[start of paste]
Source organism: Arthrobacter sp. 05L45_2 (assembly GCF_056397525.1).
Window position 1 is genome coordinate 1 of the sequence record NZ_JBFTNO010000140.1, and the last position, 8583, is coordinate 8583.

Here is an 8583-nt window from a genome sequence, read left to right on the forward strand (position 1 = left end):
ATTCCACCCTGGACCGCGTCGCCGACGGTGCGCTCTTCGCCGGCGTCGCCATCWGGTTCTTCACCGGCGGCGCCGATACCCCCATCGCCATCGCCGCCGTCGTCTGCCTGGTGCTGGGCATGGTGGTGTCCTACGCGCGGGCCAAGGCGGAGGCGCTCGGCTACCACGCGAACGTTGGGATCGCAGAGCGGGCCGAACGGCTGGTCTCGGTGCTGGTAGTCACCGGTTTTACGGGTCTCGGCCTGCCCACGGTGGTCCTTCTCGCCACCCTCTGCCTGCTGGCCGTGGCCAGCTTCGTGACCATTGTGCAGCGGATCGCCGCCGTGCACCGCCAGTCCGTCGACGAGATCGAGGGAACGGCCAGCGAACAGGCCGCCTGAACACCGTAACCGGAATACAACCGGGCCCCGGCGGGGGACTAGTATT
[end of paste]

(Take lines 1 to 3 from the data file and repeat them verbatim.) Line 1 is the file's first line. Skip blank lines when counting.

Source organism: Arthrobacter sp. 05L45_2 (assembly GCF_056397525.1).
Window position 1 is genome coordinate 1 of the sequence record NZ_JBFTNO010000140.1, and the last position, 8583, is coordinate 8583.

Here is an 8583-nt window from a genome sequence, read left to right on the forward strand (position 1 = left end):